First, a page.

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Re(8): "The First Rule of Distributed Objects is..."

by perrin (Chancellor)
on Oct 23, 2003 at 20:18 UTC ( #301696=note: print w/ replies, xml ) Need Help??


in reply to Re: Re: Re: Re: Re: Re: Re: "The First Rule of Distributed Objects is..."
in thread Multi tiered web applications in Perl

If you can optimize the heavy parts, everything gets quicker. Same reason you use profilers.

I think that's actually a different deal. Optimizing and profiling are about improving the efficiency of the most important pieces of code, reducing the amount of resources needed. Here we're just talking about allocating resources.

Point is, by keeping the heavy parts completely isolated from the quicker parts and paying attn to those heavy parts, things will always run fast. If those heavy parts get bogged down again, the quick parts stay quick.

I agree, if you can't afford enough resources to make your whole application run well, you can sacrifice part of its performance by under-allocating resources to it in order to keep another part that you consider more important running quickly. This is a popular idea on big iron systems where you can do things like pin a certain number of CPUs to one job. It doesn't require distributed objects though.

Totally agree on you, but putting some stuff on static pages isn't always an option. And load balancers do solve part of the problem, but not the total problem.

I was actually talking about dynamic pages there, not static ones, like you were in your login page and preferences page example. Good load-balancers do solve the problem of isolating specific URLs to run on specific groups of machines, and I wouldn't consider load-balancers or mod_proxy any harder to deal with than J2EE deployment and configuration stuff.

prolly something you wouldn't do in mod_perl but in more business directed languages, like java or even cobol :)

Hmmm... Java was created for programming toasters and refrigerators. It's a good general-purpose language, but the whole business slant is just marketing.


Comment on Re(8): "The First Rule of Distributed Objects is..."
Re: Re(8): "The First Rule of Distributed Objects is..."
by exussum0 (Vicar) on Oct 28, 2003 at 02:17 UTC
    feh, i thought i replied once. Went back, and here we are :)
    I think that's actually a different deal. Optimizing and profiling are about improving the efficiency of the most important pieces of code, reducing the amount of resources needed. Here we're just talking about allocating resources.
    Ah, but allocation of resources in terms of this isn't he simple, "I need 5mb more ram" ordeal. It's about CPU resources. It's about routing requests to more capable systems.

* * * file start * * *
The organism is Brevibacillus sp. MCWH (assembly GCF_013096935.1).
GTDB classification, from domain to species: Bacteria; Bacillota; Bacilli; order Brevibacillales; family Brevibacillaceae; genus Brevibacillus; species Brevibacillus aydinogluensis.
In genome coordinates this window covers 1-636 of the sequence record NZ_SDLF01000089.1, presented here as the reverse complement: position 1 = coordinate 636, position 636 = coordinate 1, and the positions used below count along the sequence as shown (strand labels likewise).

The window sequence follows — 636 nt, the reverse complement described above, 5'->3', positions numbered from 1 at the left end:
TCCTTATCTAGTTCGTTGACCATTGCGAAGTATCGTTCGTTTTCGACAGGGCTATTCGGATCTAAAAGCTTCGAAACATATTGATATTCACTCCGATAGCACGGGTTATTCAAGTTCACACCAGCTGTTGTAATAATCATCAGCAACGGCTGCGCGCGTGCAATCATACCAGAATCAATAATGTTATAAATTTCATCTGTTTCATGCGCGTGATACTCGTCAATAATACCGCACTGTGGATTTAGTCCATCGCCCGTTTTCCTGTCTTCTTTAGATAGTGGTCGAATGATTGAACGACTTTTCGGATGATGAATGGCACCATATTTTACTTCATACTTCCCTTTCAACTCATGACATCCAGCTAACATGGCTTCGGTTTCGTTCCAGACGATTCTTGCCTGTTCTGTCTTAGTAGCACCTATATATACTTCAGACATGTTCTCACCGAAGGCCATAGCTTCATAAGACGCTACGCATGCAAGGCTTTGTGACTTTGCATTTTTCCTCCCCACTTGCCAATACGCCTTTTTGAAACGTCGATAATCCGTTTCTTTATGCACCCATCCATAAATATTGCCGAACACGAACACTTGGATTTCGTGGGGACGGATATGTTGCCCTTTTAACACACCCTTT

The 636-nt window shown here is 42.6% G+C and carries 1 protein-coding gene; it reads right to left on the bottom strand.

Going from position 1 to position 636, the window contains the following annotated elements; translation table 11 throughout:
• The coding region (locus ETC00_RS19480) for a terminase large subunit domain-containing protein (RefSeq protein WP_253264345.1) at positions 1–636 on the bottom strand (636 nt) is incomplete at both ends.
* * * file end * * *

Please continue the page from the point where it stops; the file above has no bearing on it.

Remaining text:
Good load-balancers do solve the problem of isolating specific URLs to run on specific groups of machines, and I wouldn't consider load-balancers or mod_proxy any harder to deal with than J2EE deployment and configuration stuff.
    Absolutely right, but don't think of it in terms of stateless page requests either. Think about a cohesive application, like AOL. Client makes lots of requests, and you get certain data. So you'd prolly load balance to a certain machine. But that's an arguement for or against stateless connections.

    Truth of the matter is, segmentation on a load balancer may work really well, but a config option which tells an aplication, "the preference changing utility pool is there" and "the forum service pool is here", is a one time persistant thing. With url evaluation, the url has to re-evaluate every time and redirect your traffic. It has a less .. general feeling for me. If it was done on the back end to a connected pool, url gets evaluated once, a message is sent to a ready mady pool, waiting for requests.

    But you are right on with J2EE and mod_proxy in ease of configuration. It's the performance and ability to be quite modular with things without frontal impact. What if you had a front page that hits many resources. You can't split that up w/ mod proxy easily, but your calls can hit multiple pools. Also, it's not about J2EE alone... it's about RPC, and SOAP, and XML-RPC.. it's about distributed objects :)

    Hmmm... Java was created for programming toasters and refrigerators. It's a good general-purpose language, but the whole business slant is just marketing.
    Maybe, maybe not. Let's take ASM. It's a great system language. Same with C. The problem with C and ASM is, that you can't create stuff for easy reuse. Same with Fortran. Great for math, shitty for system programming. Java.. it's really shitty at system programming.. but this isn't an argument in elimination of types. Java has a good way of describing by architecting, business oriented tasks and acting upon that architecture. It's strong on patterns and reuse.
    Play that funky music white boy..
      What if you had a front page that hits many resources. You can't split that up w/ mod proxy easily, but your calls can hit multiple pools. Also, it's not about J2EE alone... it's about RPC, and SOAP, and XML-RPC.. it's about distributed objects :)

      I think this is just our fundamental disagreement: I believe that splitting up parts of a single request will work against you in terms of performance and scalability. The only good reason I can see to segment things is in order to isolate bad parts that you intend to leave under-powered and slow. Splitting up a single request doesn't work, since all the parts have to finish before the response can be sent, i.e. the response can only be as fast as the slowest part.

      As far as SOAP/XML-RPC is concerned, they can be useful for interop with systems in other languages but they are not an efficient way to distribute load within a single system. They have serious overhead, with all the extra XML creating/parsing and network traffic.

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